If you see your purpose here as a moral preservative—if you think that you’re here to stem the moral decay of culture—then the attitude that you’ll communicate to all those around you is that you’re better than them. You will develop a legalistic and judgmental relationship with those around you; moreover, you will begin to subtly segregate yourself from the rest of the external world. You’ve forgotten that your purpose is that of an additive. The result is that the world will throw you out and will trample your testimony underfoot. Look, we are not here to preserve culture. That is not the gospel and never has been. We’re here for the purpose of proving the gospel—that God saves people who are undeserving because of His grace.
The Light of the World
The second metaphor is equally familiar—we are “the light of the world.” Jesus compares us to a city on a hill which cannot be hidden, and also to a lamp which is put on a lampstand in order to illumine the entire house. The light in the metaphor is the good works of the worshipers, but the point of comparison is supposed to be the position of the lamp. A lamp is placed in such a way as to be outward-focused. What Jesus is really talking about here is a lighthouse—a beacon that is designed to rescue others. The purpose of discipleship is always outward-focused.
A city on a hill in our world cannot be hidden because of light pollution. We have lights everywhere that stay on at night, making it impossible to hide the presence of a city at night. However, in the days before universal lighting, the light from a city would come from all the diverse oil lamps that illuminated each individual home in the community. There was something collective that was happening in that city on a hill as a result of ordinary people going about their lives. It was a small village of people that shone together as a cooperative, and their light defined the path home for weary travelers lost on the road in the darkness.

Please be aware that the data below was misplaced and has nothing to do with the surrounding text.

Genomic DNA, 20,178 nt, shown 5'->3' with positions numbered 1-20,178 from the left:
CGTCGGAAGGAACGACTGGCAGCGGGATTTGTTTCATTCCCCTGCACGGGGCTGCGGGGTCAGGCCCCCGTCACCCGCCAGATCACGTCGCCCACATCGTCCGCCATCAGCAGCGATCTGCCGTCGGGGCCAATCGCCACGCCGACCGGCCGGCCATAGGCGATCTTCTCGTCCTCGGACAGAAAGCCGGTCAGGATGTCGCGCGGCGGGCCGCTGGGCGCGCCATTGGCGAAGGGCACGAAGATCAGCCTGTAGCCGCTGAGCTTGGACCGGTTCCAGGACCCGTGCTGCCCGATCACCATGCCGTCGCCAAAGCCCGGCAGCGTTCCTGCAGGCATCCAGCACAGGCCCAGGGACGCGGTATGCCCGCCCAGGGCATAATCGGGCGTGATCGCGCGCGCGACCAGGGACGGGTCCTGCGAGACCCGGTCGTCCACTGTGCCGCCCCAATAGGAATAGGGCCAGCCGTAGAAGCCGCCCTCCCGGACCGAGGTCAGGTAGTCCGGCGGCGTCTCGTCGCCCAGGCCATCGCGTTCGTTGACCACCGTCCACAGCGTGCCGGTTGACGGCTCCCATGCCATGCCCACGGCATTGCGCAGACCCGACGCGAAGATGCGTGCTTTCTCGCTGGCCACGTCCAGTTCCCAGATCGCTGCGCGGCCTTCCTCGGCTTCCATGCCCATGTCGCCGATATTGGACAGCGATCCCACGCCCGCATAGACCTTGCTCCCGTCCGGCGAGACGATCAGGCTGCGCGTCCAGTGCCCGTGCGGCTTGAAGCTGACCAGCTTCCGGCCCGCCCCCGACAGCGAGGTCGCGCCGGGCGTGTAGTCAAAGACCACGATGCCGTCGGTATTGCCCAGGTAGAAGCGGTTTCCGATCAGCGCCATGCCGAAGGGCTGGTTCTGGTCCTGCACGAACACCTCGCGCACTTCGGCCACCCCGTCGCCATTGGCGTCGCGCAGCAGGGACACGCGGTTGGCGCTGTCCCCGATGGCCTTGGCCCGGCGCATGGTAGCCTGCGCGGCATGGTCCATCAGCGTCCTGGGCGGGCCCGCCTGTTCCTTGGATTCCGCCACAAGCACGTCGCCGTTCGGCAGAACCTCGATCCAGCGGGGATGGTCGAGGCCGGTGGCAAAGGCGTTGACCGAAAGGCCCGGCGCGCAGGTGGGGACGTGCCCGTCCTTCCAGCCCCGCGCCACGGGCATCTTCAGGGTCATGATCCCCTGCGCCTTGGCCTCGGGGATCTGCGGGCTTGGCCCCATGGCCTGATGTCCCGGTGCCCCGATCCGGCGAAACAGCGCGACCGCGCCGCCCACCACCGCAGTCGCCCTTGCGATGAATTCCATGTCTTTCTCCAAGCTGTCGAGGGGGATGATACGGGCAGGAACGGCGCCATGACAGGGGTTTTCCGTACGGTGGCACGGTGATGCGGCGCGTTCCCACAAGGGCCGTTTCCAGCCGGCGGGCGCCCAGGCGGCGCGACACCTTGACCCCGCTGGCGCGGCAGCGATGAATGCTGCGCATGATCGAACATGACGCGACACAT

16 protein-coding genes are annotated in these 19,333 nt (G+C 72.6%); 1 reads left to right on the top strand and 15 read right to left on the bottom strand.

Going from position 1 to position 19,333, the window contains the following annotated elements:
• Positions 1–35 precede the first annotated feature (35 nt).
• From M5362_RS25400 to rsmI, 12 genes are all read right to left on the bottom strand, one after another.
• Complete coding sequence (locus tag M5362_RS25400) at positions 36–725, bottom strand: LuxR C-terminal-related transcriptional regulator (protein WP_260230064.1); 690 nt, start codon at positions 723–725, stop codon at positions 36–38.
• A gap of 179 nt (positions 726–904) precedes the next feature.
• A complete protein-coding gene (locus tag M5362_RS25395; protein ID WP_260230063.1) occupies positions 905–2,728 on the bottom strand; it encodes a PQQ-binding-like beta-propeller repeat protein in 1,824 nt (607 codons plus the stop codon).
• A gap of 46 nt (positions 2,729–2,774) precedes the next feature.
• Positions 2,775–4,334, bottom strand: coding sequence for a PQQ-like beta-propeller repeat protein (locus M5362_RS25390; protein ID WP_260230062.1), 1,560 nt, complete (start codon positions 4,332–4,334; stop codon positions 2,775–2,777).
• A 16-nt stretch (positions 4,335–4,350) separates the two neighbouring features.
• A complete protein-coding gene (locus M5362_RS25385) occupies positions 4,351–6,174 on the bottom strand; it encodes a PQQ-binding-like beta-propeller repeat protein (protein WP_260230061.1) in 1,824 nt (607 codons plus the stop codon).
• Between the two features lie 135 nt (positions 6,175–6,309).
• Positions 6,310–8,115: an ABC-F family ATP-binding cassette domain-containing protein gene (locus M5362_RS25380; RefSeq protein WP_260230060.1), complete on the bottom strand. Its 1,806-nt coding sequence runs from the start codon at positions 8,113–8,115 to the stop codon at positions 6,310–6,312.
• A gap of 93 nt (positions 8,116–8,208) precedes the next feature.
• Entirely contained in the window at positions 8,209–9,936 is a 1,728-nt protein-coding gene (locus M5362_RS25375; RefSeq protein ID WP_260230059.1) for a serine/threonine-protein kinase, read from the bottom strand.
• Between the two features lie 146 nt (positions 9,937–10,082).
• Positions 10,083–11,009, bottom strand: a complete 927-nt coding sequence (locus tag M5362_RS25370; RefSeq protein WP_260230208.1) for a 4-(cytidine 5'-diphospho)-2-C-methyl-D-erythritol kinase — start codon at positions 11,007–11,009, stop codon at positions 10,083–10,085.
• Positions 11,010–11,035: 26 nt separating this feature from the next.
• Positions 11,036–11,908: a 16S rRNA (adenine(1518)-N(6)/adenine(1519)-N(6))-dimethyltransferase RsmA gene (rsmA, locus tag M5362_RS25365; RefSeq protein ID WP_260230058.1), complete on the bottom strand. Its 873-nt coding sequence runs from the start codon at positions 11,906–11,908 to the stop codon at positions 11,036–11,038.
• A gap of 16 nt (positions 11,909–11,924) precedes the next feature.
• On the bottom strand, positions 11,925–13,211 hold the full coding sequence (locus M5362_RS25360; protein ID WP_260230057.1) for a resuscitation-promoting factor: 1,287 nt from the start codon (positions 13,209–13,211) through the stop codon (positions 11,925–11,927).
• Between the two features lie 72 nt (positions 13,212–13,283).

Unfortunately, a city on a hill can easily become inward-focused. We forget that our purpose is to rescue others, and instead, we think that our purpose is to build a tiny alternate subculture, a Christian fortress where we can exist with those people who think like us and believe like us. We come to believe that a city on a hill exists for the purpose of preserving ourselves and our special culture from the corrupting influences of the outside world. We cultivate our little tribe that includes a few but excludes everyone else based on our comfort and preferences. But a city on a hill was never meant to be a tribe. It was never meant to be exclusive, like a club. It was never meant to be “segregated” in any way. It was meant to be a lighthouse. Tribalism in our churches simply reveals that we have lost our sense of purpose.
The Purpose of Discipleship
What is the real purpose of discipleship? Is it to love God and obey more and more? Certainly. Is it to be conformed to Jesus’ image to a greater and greater degree? Of course. But there is something that is far more specific. Ultimately, the purpose of discipleship is NOT to produce disciples, but to produce disciple-makers. That subtle difference results in a vast chasm between those who are inward-focused and outward-focused. It is the difference between becoming exclusive versus inclusive in the way that we go about our lives.
In Matthew 28, in His last sermon to His disciples, Jesus gave them a new purpose: to make disciples. You see, as it turns out, there was a limited time for discipleship—just three years—and then they graduated. They were no longer His disciples; instead, they became disciple-makers. For that matter, a radical change of language happens between Acts 1 and 2. They are no longer called disciples in the text; instead, they are called apostles, the “sent ones.” You cannot be a “sent one” and remain inward-focused. You have to start thinking beyond Jerusalem to Judea and Samaria and the ends of the earth. You have to start thinking beyond the confines of your own self-interests or the interests of your tribe. Ultimately, you must grapple with your true purpose as a disciple. Are you a lighthouse or a columbarium?
Daniel Radmacher (C) 2016